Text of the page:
Alberta Health Services is temporarily adding proof of negative COVID-19 test to its mandatory vaccine policy in some communities where the mandate would result in staffing shortages and health care for Albertans.
“Alberta’s government is directing AHS to introduce, temporarily, frequent and targeted COVID-19 testing as part of the organization’s Immunization of Workers for COVID-19 Policy,” a news release from the province stated.
“Only sites considered at significant risk of service disruptions resulting from staffing shortages due to unimmunized employees will be part of the testing program.”
In a news conference on Monday, AHS CEO Dr. Verna Yiu said the temporary rapid testing option would be available in a “small number of areas where lack of vaccination may impact patient care.”
It translates to about 260 AHS employees being eligible for the testing option at about 16 work locations across the province, she added.
That’s about 0.2 per cent of staff, Yiu said.
“I think that we (AHS) were prepared to stay our course. After saying that, we were also concerned about some of our smaller work locations in smaller communities in rural Alberta where service may be impacted,” Yiu said Monday afternoon.
“If the testing option can help mitigate and give us a bit more time… The rapid testing provides us with an option to make sure service is not disrupted.”
“I’ve heard from many Albertans, especially in smaller communities, who are worried this policy will impact patient care,” Health Minister Jason Copping said.
“We fully support AHS’ immunization policy, and I appreciate the tens of thousands of health-care workers who have made the right choice to get vaccinated. This directive is about protecting patient care — primarily in rural areas — which will always be my top priority.”
A positive rapid test result will mean that employee will be off work until they receive a PCR test result.
Any employee who opts out of the rapid testing option will be placed on an unpaid leave of absence. Any site that opts out of the testing option will be subject to review, Yiu said.
The proof of negative COVID-19 testing program begins on Dec. 13. Alberta Health Services said the temporary testing directive will be reviewed by the end of March 2022.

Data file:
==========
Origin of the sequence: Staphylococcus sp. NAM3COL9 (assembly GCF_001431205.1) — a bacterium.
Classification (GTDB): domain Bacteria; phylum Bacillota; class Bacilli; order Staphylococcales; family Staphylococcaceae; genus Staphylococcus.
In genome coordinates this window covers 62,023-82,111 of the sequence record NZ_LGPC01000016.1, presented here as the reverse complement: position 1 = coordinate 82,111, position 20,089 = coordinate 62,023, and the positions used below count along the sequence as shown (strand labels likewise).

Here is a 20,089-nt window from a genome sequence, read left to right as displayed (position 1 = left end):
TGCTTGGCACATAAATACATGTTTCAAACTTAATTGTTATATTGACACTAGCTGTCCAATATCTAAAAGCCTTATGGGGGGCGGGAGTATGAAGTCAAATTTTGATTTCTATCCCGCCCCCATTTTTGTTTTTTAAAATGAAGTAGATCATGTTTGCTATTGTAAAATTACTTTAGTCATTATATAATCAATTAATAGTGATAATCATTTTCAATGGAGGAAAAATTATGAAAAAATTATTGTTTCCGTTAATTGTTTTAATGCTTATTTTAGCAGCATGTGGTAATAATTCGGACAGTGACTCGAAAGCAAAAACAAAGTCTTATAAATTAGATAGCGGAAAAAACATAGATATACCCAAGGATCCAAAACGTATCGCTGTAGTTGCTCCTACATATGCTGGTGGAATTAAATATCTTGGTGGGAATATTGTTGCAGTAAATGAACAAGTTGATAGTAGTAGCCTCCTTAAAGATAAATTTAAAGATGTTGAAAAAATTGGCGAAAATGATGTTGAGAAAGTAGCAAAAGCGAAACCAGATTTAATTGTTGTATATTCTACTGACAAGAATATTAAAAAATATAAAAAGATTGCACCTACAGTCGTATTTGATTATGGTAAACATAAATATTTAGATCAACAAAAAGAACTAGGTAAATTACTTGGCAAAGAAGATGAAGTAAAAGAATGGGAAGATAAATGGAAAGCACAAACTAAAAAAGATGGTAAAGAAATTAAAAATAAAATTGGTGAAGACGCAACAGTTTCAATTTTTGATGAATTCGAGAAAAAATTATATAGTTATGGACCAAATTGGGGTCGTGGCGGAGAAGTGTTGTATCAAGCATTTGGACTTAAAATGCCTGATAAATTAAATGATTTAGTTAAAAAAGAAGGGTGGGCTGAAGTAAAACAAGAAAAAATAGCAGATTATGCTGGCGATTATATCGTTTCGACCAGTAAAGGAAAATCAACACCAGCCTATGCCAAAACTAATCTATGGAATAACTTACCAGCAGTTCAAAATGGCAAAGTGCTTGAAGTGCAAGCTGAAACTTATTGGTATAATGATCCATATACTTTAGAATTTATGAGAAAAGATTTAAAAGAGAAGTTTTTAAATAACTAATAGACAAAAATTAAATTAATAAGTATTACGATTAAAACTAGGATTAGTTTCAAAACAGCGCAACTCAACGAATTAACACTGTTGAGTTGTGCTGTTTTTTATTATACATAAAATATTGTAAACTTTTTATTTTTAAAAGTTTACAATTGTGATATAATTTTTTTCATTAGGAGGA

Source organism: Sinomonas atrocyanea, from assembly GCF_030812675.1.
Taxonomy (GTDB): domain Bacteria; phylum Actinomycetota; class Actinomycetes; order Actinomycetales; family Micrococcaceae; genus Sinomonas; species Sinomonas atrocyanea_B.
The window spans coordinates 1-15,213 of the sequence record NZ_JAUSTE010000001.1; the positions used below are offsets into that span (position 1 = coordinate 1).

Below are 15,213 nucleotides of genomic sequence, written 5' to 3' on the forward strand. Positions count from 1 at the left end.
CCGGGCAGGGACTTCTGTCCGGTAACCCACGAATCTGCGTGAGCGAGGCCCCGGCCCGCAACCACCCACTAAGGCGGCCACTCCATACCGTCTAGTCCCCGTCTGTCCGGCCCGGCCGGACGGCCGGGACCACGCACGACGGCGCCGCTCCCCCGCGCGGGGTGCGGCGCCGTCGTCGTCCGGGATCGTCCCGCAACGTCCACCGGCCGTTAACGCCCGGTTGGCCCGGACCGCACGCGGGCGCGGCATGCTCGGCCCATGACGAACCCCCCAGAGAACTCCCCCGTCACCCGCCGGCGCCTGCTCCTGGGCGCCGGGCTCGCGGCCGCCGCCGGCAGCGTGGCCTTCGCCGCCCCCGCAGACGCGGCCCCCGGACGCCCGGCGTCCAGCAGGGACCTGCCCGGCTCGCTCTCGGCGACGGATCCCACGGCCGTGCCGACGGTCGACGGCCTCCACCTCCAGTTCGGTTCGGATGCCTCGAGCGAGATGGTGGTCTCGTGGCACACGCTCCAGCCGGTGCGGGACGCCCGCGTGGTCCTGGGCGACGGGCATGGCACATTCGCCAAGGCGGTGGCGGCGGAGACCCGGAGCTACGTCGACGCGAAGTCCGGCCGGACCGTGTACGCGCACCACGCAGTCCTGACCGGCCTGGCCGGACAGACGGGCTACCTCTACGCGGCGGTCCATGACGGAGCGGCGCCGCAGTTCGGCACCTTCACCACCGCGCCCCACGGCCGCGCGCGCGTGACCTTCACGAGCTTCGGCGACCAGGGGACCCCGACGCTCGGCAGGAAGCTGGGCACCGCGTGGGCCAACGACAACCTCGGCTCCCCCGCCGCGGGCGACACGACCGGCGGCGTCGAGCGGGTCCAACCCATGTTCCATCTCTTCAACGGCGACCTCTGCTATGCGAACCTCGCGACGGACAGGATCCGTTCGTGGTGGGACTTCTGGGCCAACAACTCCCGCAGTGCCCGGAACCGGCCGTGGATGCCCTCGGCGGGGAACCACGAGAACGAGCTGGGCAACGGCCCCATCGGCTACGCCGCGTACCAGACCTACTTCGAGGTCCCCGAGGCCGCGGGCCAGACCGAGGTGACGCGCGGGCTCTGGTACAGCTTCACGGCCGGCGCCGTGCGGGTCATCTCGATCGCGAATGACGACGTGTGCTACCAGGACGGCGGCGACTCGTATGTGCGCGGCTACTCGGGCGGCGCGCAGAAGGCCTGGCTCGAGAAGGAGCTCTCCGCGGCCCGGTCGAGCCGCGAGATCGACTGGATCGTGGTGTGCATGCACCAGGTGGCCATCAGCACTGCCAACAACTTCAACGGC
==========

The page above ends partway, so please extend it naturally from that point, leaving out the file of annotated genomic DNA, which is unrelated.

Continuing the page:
AHS’ immunization policy deadline will also be adjusted to Dec. 13.
“It is disappointing that about 3,000 of or staff either haven’t submitted proof of vaccination or have decided to remain unvaccinated,” Yiu said. “We’ve done all we can do to encourage them. We’ve reached out to provide evidence-based reasons to get the vaccine and have worked hard to answer any questions or concerns that have been raised and we have stressed just how valuable the vaccine is in protecting those in our care.
“Unfortunately there are a small number of areas where lack of vaccination may impact patient care and this raises concerns for us all.”
“We stand steadfast on our vaccine policy,” Yiu stressed.
“It was implemented to protect patients and health-care workers. AHS must do all it can do to ensure that patients — particularly those who are most vulnerable and immunocompromised — are protected while in our care.
“Health workers have an ethical and professional responsibility to protect others. Immunization is a tool to assist in meeting the standard.”
Yiu acknowledged that the introduction of this temporary testing option might frustrate physicians and staff who’ve already been immunized.
“That’s why I want to end by thanking everyone again who did the right thing to get vaccinated for COVID-19,” she said. “Because of you, our hospitals are safer for our patients and our front-line health workers are better protected.”
Any AHS employee who is not fully vaccinated by Dec. 13 will be put on an unpaid leave of absence.
To date, more than 96 per cent of full and part-time AHS employees and 99.5 per cent of physicians have been fully vaccinated, Yiu said.
About 3,000 AHS staff have either not submitted proof of vaccination or have chosen to remain unvaccinated.